Q: How did American maritime superiority contribute to the end of the Cold War and the collapse of the Soviet Union?

A: American maritime superiority made essential contributions. It ensured that their far forward forces – like those in Cuba, Africa, and the Indian Ocean – would not be available in a fight, and that our own considerable allied and forward forces always would be, reinforced and resupplied from North America. Maritime superiority meant we could threaten them from all directions, at once or serially, flexing our forces to come at them in the Norwegian Sea, the Arctic, the eastern Mediterranean, and the western Pacific, and reinforcing their need to protect and defend their forces close to their homeland, instead of surging out into the broad oceans and threatening our own shores. American maritime superiority meant that their strategic ballistic missile submarine force – on which their warfighting doctrine relied as a necessary nuclear strategic reserve – was not going to survive the early days of a war, should our president so decide. Finally, American maritime superiority meant that they could never catch up. We would always strive to be ahead of them – and succeed, no matter how many new ship classes they constructed or spies they paid off. As President Gorbachev plaintively remarked in 1989 to President Bush on board the Soviet cruise ship Gorky off Malta, “We are encircled by your Navy.”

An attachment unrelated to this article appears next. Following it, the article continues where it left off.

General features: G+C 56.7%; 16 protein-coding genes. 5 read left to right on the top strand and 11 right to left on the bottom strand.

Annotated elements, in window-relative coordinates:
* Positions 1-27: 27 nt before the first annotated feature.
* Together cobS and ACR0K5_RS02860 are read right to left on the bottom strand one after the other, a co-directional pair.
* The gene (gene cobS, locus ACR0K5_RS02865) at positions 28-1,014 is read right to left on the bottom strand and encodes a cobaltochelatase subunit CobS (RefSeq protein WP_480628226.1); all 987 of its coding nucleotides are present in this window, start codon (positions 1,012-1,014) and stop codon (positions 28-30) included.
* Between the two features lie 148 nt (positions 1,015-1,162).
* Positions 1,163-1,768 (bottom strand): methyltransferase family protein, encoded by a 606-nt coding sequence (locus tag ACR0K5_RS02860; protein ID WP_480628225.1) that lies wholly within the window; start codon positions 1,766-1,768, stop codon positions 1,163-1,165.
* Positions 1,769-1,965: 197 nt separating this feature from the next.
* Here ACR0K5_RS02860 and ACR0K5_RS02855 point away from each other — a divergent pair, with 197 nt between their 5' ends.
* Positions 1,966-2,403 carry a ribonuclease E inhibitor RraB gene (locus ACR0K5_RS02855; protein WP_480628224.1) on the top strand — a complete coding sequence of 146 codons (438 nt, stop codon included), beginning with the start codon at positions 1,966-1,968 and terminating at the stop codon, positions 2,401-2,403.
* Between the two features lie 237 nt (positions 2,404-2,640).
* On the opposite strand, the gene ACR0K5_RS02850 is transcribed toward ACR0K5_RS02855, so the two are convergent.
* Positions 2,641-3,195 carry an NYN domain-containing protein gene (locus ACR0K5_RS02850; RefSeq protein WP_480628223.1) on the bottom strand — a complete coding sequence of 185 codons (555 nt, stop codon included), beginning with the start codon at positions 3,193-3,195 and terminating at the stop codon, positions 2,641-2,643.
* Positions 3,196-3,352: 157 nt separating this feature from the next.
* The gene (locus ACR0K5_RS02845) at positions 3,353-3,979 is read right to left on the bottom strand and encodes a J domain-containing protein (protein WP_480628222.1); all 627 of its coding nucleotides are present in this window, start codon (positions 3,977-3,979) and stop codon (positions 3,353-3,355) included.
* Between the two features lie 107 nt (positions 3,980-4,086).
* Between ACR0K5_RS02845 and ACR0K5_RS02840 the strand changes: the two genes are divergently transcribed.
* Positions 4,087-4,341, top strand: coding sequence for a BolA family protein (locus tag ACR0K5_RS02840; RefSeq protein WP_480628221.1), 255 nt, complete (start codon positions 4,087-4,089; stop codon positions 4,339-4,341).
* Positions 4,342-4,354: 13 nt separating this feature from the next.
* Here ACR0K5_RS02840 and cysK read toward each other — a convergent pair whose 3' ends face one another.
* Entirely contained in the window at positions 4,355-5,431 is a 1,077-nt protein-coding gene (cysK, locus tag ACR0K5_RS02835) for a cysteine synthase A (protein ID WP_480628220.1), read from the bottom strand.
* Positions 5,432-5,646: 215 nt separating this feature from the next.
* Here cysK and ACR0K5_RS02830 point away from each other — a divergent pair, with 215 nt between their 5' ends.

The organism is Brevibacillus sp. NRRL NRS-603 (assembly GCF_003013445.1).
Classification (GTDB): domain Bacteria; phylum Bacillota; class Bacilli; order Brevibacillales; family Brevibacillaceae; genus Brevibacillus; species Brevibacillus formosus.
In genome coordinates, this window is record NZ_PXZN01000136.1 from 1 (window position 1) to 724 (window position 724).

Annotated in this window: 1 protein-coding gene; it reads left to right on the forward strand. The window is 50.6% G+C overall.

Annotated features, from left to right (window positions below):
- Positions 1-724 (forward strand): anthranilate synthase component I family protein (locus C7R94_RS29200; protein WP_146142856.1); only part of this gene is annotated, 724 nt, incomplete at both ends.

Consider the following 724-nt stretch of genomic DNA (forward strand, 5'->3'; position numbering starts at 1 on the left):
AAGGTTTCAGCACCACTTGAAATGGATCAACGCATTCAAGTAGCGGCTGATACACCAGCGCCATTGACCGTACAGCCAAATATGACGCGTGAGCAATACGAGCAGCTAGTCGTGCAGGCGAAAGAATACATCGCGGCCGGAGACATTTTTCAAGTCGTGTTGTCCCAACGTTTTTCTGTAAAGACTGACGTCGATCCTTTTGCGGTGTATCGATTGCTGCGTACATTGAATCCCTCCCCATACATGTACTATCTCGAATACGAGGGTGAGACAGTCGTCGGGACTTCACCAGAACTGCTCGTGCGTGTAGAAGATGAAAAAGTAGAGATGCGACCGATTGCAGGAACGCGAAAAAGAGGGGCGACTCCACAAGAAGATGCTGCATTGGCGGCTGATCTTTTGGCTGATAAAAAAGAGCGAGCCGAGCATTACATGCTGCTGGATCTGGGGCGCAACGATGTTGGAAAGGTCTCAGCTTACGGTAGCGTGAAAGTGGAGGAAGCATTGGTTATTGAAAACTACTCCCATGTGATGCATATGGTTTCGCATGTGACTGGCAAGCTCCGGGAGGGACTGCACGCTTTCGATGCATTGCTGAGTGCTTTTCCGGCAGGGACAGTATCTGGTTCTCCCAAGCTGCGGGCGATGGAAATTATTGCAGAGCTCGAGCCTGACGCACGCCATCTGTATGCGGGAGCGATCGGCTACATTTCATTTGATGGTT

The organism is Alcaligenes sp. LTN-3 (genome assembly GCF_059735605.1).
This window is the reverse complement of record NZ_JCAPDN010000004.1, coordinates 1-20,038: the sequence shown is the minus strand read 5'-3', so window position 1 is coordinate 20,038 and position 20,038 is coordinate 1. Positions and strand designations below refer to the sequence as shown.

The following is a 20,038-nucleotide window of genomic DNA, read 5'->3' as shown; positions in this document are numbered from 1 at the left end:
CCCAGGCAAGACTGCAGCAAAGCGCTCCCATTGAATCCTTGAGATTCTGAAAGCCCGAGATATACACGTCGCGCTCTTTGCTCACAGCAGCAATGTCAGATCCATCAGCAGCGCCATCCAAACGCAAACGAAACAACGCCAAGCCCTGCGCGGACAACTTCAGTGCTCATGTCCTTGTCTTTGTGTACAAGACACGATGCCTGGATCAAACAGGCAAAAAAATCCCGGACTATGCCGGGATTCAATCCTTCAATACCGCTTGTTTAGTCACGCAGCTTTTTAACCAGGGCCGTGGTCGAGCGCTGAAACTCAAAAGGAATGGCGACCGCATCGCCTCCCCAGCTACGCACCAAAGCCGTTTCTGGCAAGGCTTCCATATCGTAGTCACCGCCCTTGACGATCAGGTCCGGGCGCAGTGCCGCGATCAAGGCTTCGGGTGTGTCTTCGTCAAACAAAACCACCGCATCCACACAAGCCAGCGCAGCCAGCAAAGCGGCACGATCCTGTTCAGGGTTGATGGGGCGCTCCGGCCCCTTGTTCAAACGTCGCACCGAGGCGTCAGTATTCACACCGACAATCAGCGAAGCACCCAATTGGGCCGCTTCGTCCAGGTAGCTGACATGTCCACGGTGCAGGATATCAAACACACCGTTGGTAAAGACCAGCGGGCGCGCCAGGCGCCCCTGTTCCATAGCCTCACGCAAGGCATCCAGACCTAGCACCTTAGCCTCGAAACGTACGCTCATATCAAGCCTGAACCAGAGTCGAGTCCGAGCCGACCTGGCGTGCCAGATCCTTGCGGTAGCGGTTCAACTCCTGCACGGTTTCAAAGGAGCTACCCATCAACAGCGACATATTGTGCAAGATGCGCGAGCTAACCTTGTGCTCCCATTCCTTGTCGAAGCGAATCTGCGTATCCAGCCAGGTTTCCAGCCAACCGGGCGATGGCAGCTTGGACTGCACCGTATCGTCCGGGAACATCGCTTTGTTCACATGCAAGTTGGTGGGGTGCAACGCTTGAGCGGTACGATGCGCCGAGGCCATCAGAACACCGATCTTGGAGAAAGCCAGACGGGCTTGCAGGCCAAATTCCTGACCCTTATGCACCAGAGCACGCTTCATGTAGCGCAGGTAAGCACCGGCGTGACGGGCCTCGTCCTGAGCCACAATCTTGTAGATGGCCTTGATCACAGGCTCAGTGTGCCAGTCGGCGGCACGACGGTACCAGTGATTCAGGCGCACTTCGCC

Q: The book takes its title from a major exercise, and it is heavily focused on exercises throughout. Why this specific focus? Why are these exercises valuable for naval forces and national security writ large?

A: The Maritime Strategy included a host of interlocking initiatives, but none were more important than the forward at-sea exercises. Like other exercises, they had a number of vital and worthy goals: To train, to test, to experiment, to practice, to hone. But much more importantly, these exercises – especially the very earliest ones like Ocean Venture ‘81 in the Norwegian Sea and its initial companion exercises in the North Pacific – were designed to – and did – send the most powerful of all signals to the Soviets: Presidential candidate Reagan’s “peace through strength” campaign motto was now firm U.S. policy, not a discarded slogan. They also signaled to the plucky Norwegians, our other NATO allies, the Japanese, the South Koreans and others that we once again “had their back.” We really did. And they signaled to those naysayers among the defeated Democrats and in ground combat-oriented American and allied headquarters to get on board, because this President and his like-minded appointed officials were serious, and in charge.